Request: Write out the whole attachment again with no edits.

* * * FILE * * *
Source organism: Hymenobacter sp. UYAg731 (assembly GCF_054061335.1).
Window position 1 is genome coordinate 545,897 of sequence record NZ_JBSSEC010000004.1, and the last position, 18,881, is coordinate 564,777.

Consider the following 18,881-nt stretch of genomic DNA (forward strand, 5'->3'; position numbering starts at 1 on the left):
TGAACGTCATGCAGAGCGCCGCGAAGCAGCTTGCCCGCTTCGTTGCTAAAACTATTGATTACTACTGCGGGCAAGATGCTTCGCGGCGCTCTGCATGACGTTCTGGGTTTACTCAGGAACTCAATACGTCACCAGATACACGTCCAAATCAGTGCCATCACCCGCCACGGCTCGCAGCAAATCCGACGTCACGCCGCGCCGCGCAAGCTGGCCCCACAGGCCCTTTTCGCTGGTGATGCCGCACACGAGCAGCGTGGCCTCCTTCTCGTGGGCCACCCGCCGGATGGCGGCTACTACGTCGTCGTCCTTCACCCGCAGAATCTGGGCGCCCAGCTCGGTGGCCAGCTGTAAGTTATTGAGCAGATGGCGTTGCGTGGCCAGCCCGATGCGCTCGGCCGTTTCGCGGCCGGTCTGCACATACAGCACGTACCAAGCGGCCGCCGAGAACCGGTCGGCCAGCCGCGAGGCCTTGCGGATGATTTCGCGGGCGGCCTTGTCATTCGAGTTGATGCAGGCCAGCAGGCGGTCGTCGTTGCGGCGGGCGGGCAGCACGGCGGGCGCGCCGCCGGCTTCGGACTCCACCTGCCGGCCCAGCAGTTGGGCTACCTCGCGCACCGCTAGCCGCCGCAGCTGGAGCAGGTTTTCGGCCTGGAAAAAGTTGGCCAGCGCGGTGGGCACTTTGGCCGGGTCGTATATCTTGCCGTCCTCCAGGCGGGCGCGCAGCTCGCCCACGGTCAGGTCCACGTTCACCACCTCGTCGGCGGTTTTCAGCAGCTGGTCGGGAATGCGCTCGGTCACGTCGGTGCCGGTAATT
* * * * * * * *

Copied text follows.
Source organism: Hymenobacter sp. UYAg731 (assembly GCF_054061335.1).
Window position 1 is genome coordinate 545,897 of sequence record NZ_JBSSEC010000004.1, and the last position, 18,881, is coordinate 564,777.

Consider the following 18,881-nt stretch of genomic DNA (forward strand, 5'->3'; position numbering starts at 1 on the left):
TGAACGTCATGCAGAGCGCCGCGAAGCAGCTTGCCCGCTTCGTTGCTAAAACTATTGATTACTACTGCGGGCAAGATGCTTCGCGGCGCTCTGCATGACGTTCTGGGTTTACTCAGGAACTCAATACGTCACCAGATACACGTCCAAATCAGTGCCATCACCCGCCACGGCTCGCAGCAAATCCGACGTCACGCCGCGCCGCGCAAGCTGGCCCCACAGGCCCTTTTCGCTGGTGATGCCGCACACGAGCAGCGTGGCCTCCTTCTCGTGGGCCACCCGCCGGATGGCGGCTACTACGTCGTCGTCCTTCACCCGCAGAATCTGGGCGCCCAGCTCGGTGGCCAGCTGTAAGTTATTGAGCAGATGGCGTTGCGTGGCCAGCCCGATGCGCTCGGCCGTTTCGCGGCCGGTCTGCACATACAGCACGTACCAAGCGGCCGCCGAGAACCGGTCGGCCAGCCGCGAGGCCTTGCGGATGATTTCGCGGGCGGCCTTGTCATTCGAGTTGATGCAGGCCAGCAGGCGGTCGTCGTTGCGGCGGGCGGGCAGCACGGCGGGCGCGCCGCCGGCTTCGGACTCCACCTGCCGGCCCAGCAGTTGGGCTACCTCGCGCACCGCTAGCCGCCGCAGCTGGAGCAGGTTTTCGGCCTGGAAAAAGTTGGCCAGCGCGGTGGGCACTTTGGCCGGGTCGTATATCTTGCCGTCCTCCAGGCGGGCGCGCAGCTCGCCCACGGTCAGGTCCACGTTCACCACCTCGTCGGCGGTTTTCAGCAGCTGGTCGGGAATGCGCTCGGTCACGTCGGTGCCGGTAATT